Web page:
On July 27, England’s new ‘obesity strategy’ was unveiled, and it acted as a stark reminder of just how easy it is to sail through the aisles and find that you’ve accidentally put a bar of chocolate in your shopping basket when you get to the tills.

With a lot of unhealthy foods hailed under ‘BOGOF’ banners in supermarkets, the government seems to have finally recognised the economic disparity around the country and just how influential wealth is on good health. 

The sad fact is that value for money has risen to the top of the list of many families’ shopping lists, especially for lower income families, which have only been rising since the start of the pandemic due to job losses and workers being furloughed.

Under the new strategy, adverts for junk food now have a 9PM watershed across the UK, whilst ‘buy one get one free’ deals are to be scrapped and restaurants have to display calorie counts for the meals that they sell in England.

Initially, this sounds like a sensible step, especially since the majority of the UK population are ‘overweight’ or ‘obese’ and according to the NHS, one fifth of Year 6 children are classed as being ‘obese’– so any action to take control of this issue must be positive, right?

There is no doubt that being overweight or obese correlates with a poor general state of health, and the Coronavirus crisis has exacerbated this, with growing scientific evidence suggesting that the risk of being admitted into an intensive care unit with COVID-19 increases if you have excess weight.

Alongside many social issues surrounding housing and wealth, the Coronavirus pandemic has created a perfect storm of deteriorating public health – monetary belts have been tightened, people have been exercising less and more food has been eaten at home.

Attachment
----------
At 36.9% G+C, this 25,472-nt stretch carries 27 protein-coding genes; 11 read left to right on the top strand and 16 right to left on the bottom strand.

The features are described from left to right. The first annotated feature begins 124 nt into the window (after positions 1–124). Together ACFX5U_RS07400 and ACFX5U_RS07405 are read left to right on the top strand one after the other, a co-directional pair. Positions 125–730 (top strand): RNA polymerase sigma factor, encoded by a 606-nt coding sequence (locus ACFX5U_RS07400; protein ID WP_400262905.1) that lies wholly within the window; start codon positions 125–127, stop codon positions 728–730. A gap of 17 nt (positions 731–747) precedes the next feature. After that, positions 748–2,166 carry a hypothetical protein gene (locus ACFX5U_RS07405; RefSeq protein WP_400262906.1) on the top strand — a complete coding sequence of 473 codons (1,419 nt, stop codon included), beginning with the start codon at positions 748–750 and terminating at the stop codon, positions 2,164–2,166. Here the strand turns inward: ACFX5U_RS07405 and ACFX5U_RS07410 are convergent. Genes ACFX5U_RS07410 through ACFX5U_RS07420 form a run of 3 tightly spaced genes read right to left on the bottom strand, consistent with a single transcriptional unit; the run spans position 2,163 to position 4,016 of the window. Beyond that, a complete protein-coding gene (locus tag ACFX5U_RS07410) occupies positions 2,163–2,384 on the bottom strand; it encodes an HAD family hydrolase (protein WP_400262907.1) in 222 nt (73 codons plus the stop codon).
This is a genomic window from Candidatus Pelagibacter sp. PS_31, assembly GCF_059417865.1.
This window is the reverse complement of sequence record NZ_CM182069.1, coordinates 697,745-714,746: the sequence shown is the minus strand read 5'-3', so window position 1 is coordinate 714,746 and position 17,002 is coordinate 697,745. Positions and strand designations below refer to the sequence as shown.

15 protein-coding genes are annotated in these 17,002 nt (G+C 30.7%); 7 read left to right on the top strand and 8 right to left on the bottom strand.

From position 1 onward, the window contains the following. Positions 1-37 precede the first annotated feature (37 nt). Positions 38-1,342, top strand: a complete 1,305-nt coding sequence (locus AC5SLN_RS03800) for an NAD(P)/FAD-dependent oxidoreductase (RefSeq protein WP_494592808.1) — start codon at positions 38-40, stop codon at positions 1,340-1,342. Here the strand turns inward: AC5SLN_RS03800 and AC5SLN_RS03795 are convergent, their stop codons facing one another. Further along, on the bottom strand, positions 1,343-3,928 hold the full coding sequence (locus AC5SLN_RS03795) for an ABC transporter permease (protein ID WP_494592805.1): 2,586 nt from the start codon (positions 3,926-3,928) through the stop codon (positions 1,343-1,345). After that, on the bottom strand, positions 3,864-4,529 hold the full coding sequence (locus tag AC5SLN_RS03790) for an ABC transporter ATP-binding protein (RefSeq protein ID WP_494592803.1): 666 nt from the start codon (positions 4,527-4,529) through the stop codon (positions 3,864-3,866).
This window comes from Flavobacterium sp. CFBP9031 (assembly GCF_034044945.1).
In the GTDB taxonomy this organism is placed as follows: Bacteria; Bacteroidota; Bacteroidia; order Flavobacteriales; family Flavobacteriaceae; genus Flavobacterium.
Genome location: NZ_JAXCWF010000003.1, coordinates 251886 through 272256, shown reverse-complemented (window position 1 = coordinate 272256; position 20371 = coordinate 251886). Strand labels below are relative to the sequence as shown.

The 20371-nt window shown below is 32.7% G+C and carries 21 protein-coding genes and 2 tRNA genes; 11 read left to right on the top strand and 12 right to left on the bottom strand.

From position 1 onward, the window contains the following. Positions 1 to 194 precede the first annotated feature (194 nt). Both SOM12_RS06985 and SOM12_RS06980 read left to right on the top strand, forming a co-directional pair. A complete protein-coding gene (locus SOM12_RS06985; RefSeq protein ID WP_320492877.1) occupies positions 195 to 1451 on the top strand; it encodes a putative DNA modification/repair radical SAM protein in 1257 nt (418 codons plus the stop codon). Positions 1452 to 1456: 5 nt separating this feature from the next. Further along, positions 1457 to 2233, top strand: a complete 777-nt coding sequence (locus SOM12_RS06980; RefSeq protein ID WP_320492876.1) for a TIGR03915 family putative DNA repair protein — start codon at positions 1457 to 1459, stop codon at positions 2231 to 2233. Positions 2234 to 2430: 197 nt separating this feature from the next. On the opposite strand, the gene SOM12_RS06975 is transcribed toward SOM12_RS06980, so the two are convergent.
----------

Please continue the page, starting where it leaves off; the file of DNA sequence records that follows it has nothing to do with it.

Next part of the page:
When lockdown restrictions began to ease in June, the lure of the ‘golden arches’ was tempting for many, even those on tight budgets, and this is partly where the government’s new strategy plays a part, as restaurants employing over 250 staff in England now have to provide calorie information on their menus.

In theory, this hands more power to the people, though this new strategy of calorie counting could further hinder the lives of people suffering from food-related mental health issues, such as anorexia, and force them to not eat out at all.

Alongside all of this, the ‘Eat Out to Help Out’ scheme, which sees meal prices slashed to half their bill total from Monday to Wednesday throughout August, was launched to encourage more people to support their favourite local eateries.

This is where the launch of the new healthy lifestyle strategy contradicts the government’s recent messaging to splash the cash and eat out – its premise has the potential to serve as a lifeline to thousands of struggling restaurants and takeaways around the country, but a lot of these places don’t usually offer many ‘healthy’ dishes to conscientious consumers.

Unfortunately, there is no easy answer, but what is clear is that any steps to make the country a healthier place must be a good thing. However, the government needs to be acutely aware of just how much damage their mixed messages could be inadvertently making. For some, this new strategy is going to act as the much-needed motivation to get healthier; the question is just how receptive the public will be to this new messaging. 

It is easy to say that balance and moderation is key when managing your weight but with real lives at stake, having healthy citizens has surely got to be more important than short-term economic incentives promoted by the government’s eating out scheme. 

What the healthy eating strategy does is certainly going to benefit the population, but swathes of people still can’t afford to eat a healthy diet, and will struggle even more if they are tempted to ‘eat out to help out’ in August. For those who can afford to eat out, it doesn’t necessarily mean that they don’t need support either, and this new strategy could prove to be just as dangerous as taking no action at all.

Feature image: Pixabay.com

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